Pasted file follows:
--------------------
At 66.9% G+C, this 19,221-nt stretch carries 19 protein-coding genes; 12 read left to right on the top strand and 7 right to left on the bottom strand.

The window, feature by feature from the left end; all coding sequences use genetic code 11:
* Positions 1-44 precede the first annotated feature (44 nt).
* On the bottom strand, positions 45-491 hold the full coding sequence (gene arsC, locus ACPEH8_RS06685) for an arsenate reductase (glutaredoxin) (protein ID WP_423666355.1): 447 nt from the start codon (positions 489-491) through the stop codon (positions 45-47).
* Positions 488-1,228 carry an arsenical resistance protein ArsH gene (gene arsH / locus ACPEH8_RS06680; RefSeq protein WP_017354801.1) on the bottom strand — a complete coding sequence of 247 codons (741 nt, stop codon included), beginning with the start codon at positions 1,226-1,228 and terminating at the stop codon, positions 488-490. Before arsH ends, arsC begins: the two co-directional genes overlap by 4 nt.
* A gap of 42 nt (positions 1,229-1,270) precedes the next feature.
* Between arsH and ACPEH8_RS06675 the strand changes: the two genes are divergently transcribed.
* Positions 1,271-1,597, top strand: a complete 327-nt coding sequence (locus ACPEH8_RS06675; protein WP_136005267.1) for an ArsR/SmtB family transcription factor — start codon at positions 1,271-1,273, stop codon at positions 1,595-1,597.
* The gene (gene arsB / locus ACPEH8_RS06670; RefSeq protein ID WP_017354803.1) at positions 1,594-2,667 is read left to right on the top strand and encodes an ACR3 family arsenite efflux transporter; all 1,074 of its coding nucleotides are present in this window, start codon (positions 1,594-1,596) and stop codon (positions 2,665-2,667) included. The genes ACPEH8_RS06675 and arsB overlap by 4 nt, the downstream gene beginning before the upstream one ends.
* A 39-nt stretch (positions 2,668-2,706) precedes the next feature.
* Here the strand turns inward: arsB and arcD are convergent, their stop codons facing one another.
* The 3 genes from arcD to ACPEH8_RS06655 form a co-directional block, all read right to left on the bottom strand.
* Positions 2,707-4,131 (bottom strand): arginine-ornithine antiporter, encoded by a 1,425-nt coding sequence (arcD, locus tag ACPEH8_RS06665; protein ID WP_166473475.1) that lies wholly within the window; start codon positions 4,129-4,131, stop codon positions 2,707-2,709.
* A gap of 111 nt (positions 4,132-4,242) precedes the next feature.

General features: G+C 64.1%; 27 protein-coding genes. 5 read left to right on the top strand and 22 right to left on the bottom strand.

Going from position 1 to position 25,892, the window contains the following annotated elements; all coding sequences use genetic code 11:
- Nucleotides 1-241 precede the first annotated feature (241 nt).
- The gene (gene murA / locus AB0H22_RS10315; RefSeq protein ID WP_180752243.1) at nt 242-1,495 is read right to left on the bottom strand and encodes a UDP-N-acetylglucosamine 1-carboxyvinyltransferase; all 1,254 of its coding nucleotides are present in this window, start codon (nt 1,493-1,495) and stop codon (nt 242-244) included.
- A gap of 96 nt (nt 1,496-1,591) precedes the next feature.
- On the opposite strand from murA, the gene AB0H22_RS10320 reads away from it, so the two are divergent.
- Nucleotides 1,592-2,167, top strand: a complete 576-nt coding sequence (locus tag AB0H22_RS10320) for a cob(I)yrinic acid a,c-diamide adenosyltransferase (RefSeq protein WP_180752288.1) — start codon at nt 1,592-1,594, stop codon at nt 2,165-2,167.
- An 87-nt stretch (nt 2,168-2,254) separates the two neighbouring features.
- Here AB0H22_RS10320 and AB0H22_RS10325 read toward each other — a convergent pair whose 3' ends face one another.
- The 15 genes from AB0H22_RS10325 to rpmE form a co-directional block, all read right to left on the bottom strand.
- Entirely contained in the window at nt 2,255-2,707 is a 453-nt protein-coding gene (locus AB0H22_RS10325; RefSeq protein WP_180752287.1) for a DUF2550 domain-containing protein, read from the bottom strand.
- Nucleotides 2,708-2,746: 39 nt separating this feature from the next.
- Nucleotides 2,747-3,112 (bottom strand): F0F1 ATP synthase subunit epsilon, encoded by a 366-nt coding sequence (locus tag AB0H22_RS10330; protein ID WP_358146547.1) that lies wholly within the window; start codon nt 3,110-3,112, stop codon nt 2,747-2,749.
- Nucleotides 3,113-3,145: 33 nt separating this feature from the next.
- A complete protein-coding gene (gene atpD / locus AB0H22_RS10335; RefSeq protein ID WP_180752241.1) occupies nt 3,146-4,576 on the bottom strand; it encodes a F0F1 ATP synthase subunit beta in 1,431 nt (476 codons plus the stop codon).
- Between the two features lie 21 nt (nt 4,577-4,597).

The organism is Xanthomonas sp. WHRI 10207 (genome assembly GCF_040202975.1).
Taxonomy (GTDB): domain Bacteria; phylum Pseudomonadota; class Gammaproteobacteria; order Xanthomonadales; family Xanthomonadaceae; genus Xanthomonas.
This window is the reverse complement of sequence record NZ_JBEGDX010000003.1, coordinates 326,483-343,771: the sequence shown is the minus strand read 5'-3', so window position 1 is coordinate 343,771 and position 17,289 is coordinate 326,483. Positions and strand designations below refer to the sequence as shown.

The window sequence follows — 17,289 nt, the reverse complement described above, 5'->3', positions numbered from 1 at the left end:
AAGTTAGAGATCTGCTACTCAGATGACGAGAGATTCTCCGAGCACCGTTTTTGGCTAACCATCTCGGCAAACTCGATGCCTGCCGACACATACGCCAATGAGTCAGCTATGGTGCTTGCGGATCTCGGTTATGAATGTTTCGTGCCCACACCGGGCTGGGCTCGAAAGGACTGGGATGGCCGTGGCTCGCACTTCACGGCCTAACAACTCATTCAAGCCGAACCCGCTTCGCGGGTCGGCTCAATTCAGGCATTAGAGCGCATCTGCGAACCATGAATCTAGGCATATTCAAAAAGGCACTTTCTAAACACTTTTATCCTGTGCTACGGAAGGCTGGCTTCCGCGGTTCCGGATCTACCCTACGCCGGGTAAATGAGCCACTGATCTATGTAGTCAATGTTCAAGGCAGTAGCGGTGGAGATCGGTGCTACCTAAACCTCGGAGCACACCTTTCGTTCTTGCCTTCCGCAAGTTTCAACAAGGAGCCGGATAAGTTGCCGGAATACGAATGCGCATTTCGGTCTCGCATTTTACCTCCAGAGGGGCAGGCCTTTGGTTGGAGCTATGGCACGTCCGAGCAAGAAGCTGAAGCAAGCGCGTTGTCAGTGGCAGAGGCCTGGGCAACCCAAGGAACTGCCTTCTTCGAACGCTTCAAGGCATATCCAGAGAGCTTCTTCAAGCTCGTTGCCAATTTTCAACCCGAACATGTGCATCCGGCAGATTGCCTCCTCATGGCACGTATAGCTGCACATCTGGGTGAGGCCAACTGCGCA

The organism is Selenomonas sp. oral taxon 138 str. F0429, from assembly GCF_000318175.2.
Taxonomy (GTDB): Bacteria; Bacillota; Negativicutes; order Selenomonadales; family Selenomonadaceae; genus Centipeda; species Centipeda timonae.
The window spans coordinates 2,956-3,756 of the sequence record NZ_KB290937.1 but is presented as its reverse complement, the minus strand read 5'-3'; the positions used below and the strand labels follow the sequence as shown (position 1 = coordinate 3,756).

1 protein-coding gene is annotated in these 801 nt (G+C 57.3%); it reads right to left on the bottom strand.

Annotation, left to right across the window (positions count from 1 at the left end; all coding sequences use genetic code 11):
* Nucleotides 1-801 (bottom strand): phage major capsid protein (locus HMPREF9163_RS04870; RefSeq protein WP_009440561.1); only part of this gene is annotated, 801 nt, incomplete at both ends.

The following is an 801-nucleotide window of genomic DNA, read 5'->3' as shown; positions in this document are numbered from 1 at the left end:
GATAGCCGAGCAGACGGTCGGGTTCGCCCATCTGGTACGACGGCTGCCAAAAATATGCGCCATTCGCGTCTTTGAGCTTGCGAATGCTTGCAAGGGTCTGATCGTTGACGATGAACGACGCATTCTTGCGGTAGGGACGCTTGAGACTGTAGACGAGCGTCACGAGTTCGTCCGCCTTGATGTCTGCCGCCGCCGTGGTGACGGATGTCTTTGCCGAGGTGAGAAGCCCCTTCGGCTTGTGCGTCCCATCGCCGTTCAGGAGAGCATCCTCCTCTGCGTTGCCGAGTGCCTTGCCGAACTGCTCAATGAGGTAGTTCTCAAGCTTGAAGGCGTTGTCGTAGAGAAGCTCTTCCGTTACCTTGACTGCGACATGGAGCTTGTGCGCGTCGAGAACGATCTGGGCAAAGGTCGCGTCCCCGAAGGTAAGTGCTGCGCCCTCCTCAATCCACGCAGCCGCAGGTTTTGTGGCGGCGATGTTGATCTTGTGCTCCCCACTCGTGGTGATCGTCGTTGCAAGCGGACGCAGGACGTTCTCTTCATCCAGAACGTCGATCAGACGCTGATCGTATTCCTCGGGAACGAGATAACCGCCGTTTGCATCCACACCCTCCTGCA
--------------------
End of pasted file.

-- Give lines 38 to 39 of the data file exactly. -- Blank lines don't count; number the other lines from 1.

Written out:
The window spans coordinates 2,956-3,756 of the sequence record NZ_KB290937.1 but is presented as its reverse complement, the minus strand read 5'-3'; the positions used below and the strand labels follow the sequence as shown (position 1 = coordinate 3,756).

1 protein-coding gene is annotated in these 801 nt (G+C 57.3%); it reads right to left on the bottom strand.